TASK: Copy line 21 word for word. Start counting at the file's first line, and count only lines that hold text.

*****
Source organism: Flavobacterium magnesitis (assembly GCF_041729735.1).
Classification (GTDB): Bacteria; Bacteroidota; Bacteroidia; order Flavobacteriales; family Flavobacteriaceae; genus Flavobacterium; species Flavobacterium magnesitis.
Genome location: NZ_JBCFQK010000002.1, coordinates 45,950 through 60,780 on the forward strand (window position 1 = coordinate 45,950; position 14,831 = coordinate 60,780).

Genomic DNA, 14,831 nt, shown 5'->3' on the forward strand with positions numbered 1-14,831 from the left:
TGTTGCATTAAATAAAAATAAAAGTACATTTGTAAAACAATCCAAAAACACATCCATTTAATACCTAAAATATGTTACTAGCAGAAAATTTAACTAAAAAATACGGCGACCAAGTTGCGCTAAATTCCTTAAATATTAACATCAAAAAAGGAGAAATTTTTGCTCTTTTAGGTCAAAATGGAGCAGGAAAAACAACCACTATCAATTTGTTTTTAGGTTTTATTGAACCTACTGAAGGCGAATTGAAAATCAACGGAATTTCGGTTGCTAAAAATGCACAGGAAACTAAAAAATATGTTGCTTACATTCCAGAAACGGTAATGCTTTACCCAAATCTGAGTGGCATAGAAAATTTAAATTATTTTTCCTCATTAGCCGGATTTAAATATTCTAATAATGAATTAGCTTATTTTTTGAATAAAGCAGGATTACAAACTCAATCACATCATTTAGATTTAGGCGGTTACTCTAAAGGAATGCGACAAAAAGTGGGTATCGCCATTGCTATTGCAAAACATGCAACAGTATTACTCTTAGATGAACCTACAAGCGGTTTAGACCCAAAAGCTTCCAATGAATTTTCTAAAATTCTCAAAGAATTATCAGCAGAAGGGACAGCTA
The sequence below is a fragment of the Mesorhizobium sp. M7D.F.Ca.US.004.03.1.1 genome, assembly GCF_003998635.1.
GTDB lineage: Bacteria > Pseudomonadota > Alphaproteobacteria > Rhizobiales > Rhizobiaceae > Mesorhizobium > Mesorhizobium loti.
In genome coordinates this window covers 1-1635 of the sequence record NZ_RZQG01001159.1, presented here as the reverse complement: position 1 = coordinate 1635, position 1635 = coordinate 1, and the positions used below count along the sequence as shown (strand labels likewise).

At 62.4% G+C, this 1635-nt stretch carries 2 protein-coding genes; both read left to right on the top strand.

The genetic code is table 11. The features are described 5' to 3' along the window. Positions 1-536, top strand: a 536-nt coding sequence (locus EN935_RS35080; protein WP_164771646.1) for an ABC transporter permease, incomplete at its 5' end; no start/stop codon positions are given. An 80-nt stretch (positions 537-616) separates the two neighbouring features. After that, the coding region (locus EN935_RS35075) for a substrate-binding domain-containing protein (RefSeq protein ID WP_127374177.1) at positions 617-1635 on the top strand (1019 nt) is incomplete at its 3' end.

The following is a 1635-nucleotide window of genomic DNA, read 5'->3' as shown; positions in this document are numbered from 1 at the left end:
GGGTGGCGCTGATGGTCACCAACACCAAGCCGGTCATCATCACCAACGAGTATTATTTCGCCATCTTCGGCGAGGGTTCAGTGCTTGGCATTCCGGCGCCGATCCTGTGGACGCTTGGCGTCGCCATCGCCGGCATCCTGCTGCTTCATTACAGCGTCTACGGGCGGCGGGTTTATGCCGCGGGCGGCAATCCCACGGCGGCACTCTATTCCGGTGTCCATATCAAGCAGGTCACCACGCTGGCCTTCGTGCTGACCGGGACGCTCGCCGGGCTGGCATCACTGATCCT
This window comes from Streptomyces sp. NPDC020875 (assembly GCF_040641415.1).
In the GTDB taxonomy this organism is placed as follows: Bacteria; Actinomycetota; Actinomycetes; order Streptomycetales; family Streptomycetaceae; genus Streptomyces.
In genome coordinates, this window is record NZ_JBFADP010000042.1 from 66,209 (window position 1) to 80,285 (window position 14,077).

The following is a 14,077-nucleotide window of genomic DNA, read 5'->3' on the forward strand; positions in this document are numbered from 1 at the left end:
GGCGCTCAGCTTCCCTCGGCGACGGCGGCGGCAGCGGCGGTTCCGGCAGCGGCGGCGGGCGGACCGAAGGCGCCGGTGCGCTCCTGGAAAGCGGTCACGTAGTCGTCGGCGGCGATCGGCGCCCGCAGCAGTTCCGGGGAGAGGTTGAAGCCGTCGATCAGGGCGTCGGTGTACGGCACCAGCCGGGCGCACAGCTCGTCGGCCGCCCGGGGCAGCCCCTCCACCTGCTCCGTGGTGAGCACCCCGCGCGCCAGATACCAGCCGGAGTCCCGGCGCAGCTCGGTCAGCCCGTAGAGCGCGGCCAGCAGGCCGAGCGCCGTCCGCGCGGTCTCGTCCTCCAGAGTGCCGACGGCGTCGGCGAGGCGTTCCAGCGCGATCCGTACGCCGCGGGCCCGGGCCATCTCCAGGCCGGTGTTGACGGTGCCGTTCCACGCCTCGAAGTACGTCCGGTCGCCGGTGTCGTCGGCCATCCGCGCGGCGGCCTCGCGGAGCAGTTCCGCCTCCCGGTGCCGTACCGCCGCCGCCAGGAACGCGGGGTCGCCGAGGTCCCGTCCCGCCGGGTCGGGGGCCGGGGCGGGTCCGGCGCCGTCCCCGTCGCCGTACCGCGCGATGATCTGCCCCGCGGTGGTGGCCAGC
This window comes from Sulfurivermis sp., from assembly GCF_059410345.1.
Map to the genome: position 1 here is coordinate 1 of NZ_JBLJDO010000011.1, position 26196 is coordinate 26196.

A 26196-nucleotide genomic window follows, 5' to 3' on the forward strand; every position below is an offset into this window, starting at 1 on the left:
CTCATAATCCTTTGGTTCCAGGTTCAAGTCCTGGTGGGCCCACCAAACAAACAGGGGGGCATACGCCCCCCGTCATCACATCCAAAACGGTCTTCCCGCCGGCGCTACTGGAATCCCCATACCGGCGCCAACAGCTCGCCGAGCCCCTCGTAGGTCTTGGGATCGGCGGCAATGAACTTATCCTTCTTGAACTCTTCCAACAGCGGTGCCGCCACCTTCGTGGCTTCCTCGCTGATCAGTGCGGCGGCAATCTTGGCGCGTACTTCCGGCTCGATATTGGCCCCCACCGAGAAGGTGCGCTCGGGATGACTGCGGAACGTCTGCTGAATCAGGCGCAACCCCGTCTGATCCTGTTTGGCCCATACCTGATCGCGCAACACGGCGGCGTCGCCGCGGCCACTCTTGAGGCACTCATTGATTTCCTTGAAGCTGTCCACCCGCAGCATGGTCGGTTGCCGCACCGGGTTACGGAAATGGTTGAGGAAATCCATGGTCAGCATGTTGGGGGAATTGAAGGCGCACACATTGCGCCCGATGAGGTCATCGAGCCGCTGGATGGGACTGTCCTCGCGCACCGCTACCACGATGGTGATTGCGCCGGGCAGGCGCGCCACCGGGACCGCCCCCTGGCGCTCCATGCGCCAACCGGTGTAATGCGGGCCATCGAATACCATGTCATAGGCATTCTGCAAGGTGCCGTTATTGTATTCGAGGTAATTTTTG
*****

CTCATAATCCTTTGGTTCCAGGTTCAAGTCCTGGTGGGCCCACCAAACAAACAGGGGGGCATACGCCCCCCGTCATCACATCCAAAACGGTCTTCCCGCCGGCGCTACTGGAATCCCCATACCGGCGCCAACAGCTCGCCGAGCCCCTCGTAGGTCTTGGGATCGGCGGCAATGAACTTATCCTTCTTGAACTCTTCCAACAGCGGTGCCGCCACCTTCGTGGCTTCCTCGCTGATCAGTGCGGCGGCAATCTTGGCGCGTACTTCCGGCTCGATATTGGCCCCCACCGAGAAGGTGCGCTCGGGATGACTGCGGAACGTCTGCTGAATCAGGCGCAACCCCGTCTGATCCTGTTTGGCCCATACCTGATCGCGCAACACGGCGGCGTCGCCGCGGCCACTCTTGAGGCACTCATTGATTTCCTTGAAGCTGTCCACCCGCAGCATGGTCGGTTGCCGCACCGGGTTACGGAAATGGTTGAGGAAATCCATGGTCAGCATGTTGGGGGAATTGAAGGCGCACACATTGCGCCCGATGAGGTCATCGAGCCGCTGGATGGGACTGTCCTCGCGCACCGCTACCACGATGGTGATTGCGCCGGGCAGGCGCGCCACCGGGACCGCCCCCTGGCGCTCCATGCGCCAACCGGTGTAATGCGGGCCATCGAATACCATGTCATAGGCATTCTGCAAGGTGCCGTTATTGTATTCGAGGTAATTTTTG